Nothing drive me as crazy as those women who act like some horrible tragedy has befallen my children and me when they hear I am divorced ... yes, twice. I can never believe people like that still exist in this day and age, and I'm always shocked when I find that a few of them still do. It usually happens at a cocktail party or some other social function, and it's always the woman whose husband is the most boring man in the room, the guy with the creases ironed into his jeans, the one who reminds you of Rick Santorum.
It will happen after we've bragged about our kids long enough to move on to the second favorite cocktail party subject -- marriage. And that usually starts with her making some sort of "nudge nudge, isn't marriage hard" comment. When I say I'm not married, the look of dismay and pity that comes over her face makes me want to say, "Seriously, lady?! What decade are we living in here? I bet you're one of those freaks who still uses a word like broken home, aren't you?"
But instead we'll glance across the room in awkward silence and see her husband flirting shamelessly with one of the other single women, totally oblivious to how unattractive he looks in those jeans or to his wife scowling at him from across the room.
And I will leave the party ever more thankful that I have my life and not hers.
Sure, going through a divorce can be a trying experience, and for children, well, there are aspects of it that are truly painful. I wish I had known before I got married what I know now, so I could have saved my children from that. But divorce happens, and after the divorce dust has settled (and I should be clear that I am assuming a certain level of financial independence when I say this), unmarried living and parenting ... well that's a different matter.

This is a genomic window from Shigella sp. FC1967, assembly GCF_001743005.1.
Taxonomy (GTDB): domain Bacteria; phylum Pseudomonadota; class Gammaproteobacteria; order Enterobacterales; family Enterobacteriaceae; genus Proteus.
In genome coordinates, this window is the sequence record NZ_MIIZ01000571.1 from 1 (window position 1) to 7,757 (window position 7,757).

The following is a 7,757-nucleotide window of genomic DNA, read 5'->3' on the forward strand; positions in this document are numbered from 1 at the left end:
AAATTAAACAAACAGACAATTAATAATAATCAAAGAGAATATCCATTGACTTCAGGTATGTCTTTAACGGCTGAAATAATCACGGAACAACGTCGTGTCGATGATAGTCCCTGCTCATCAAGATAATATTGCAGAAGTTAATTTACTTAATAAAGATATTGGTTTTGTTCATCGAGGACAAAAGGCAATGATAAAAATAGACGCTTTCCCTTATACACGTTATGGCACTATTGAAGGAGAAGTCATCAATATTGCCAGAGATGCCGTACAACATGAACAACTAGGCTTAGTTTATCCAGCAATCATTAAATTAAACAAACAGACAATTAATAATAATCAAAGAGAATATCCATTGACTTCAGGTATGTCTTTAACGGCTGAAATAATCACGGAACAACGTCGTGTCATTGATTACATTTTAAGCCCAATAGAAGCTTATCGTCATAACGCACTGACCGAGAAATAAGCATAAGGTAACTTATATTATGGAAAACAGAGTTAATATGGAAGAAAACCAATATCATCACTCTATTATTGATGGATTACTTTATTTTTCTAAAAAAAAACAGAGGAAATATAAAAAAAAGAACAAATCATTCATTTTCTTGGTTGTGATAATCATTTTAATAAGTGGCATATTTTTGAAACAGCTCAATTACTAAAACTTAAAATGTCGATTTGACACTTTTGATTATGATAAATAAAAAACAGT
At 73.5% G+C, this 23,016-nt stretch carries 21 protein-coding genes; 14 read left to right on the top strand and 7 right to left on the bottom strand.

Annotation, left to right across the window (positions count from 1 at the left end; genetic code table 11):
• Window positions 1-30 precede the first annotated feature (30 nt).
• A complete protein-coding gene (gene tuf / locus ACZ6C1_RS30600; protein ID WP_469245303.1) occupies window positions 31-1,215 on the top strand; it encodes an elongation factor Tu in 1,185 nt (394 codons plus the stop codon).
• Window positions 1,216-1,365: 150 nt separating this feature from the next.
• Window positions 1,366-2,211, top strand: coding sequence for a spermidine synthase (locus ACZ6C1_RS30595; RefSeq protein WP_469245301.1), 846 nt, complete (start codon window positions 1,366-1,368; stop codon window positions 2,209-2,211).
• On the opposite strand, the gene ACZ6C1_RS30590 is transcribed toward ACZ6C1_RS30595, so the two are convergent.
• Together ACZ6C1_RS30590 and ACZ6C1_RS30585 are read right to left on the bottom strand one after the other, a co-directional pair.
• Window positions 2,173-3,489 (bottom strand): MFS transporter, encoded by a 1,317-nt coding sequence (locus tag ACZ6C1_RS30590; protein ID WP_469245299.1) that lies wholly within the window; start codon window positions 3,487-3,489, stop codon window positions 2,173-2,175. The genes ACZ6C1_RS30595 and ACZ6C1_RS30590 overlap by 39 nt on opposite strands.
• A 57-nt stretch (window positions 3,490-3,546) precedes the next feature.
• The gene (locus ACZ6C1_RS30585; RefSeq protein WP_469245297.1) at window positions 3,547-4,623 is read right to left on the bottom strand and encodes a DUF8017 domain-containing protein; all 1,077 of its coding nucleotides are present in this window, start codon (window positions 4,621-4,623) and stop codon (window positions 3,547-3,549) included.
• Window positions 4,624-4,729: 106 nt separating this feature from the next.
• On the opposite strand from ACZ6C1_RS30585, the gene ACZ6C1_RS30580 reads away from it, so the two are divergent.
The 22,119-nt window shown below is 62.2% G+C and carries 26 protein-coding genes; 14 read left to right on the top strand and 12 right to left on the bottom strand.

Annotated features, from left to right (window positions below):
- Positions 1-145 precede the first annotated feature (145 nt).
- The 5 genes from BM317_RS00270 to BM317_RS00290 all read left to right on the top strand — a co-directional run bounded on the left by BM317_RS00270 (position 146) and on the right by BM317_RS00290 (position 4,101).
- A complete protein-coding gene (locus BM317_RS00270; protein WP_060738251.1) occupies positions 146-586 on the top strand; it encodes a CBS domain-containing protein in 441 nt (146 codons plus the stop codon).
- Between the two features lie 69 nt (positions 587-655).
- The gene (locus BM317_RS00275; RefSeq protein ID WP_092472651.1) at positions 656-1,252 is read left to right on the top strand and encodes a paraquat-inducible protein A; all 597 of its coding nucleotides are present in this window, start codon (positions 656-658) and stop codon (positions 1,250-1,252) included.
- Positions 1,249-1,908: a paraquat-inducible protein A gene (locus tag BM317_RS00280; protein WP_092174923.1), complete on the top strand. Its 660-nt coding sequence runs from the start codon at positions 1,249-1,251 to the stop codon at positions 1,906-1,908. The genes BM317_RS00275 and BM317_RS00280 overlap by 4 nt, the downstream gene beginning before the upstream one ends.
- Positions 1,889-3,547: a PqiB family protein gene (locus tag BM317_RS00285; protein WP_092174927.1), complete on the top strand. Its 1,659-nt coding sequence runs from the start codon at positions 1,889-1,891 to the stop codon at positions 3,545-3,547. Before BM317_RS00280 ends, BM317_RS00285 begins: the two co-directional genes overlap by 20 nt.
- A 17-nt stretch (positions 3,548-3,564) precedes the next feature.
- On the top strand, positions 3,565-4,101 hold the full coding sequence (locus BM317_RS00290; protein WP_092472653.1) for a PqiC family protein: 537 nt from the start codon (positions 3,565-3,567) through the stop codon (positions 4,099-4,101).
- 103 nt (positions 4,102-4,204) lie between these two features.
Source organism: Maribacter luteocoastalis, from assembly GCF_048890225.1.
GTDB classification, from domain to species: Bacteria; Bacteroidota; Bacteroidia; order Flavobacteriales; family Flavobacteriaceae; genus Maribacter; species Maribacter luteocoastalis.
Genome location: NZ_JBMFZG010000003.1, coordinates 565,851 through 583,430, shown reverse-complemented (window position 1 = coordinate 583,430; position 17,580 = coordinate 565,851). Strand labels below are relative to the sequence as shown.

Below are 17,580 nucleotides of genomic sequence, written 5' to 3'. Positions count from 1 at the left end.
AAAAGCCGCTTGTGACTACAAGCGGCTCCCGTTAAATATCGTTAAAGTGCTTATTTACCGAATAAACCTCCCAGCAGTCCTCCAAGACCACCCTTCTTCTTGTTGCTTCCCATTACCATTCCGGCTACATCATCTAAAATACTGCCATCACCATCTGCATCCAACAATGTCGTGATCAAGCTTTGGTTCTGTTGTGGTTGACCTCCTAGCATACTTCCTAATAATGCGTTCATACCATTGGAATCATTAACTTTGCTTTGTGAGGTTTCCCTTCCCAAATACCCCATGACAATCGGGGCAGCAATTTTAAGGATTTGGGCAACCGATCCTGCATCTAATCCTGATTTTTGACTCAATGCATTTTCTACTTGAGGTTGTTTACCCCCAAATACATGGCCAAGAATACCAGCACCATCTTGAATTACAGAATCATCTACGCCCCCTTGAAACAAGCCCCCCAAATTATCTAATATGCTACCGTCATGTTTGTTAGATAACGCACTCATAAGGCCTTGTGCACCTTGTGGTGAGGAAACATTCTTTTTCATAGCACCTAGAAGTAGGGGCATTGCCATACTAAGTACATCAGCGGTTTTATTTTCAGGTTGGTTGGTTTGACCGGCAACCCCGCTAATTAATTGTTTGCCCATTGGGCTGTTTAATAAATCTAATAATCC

In many ways, I've found single parenting to be much simpler and more enjoyable than raising children within marriage, even when it was good. And I think there have even been some benefits for my kids, too.
I often see married couples walking around with unashamed resentment for one another. Comments like "It's your turn to deal with bath time" or "I had to follow him around the restaurant without eating my dinner last time we went out" take the parents' focus away from the reality -- those mundane tasks might get tiring at times, but they all piece together to make up a large part of their son's or daughter's childhood. If those couples weren't so busy keeping score in their tit-for-tat battle over who is doing more of the parenting chores, they might actually want to be the one giving their child a bath.
Single parenting means no bickering over parenting decisions, no confusion when you say "no" to a whiny, tired child who wants a cookie before dinner, and no second conflict when the other parent lets her eat the cookie. Because the relationship with your child is number one, it creates a different type of bond between parent and child. Kids learn to be a little more responsible than they might otherwise have been, and children are often more comfortable interacting with adults, a result of more inclusion in social activities since single people seem to socialize in ways that include the children, rather than leaving them behind during a "date night" with a spouse. And, of course, there are no resentments about whose turn it is to feed a child or put him or her to bed. In my household, it's always my turn. While it might get exhausting at times, I embrace and savor that role, and my children benefit as a result.
Divorce is hard, but it's incorrect to assume it's a tragedy. In fact, for many families, it's the road to a better life for parent and child alike. Maybe the Cocktail Party Lady will be in a position to find that out for herself one day; the odds give her a good, solid chance that she will.
Kate Schermerhorn is the director of "After Happily Ever After," a documentary film about modern marriage. It is out now on DVD and On Demand, including Itunes, Vudu and Amazon Instant Video. Visit afterhappilyeverafter.net for more information and to receive a free list of ten secrets to marital bliss.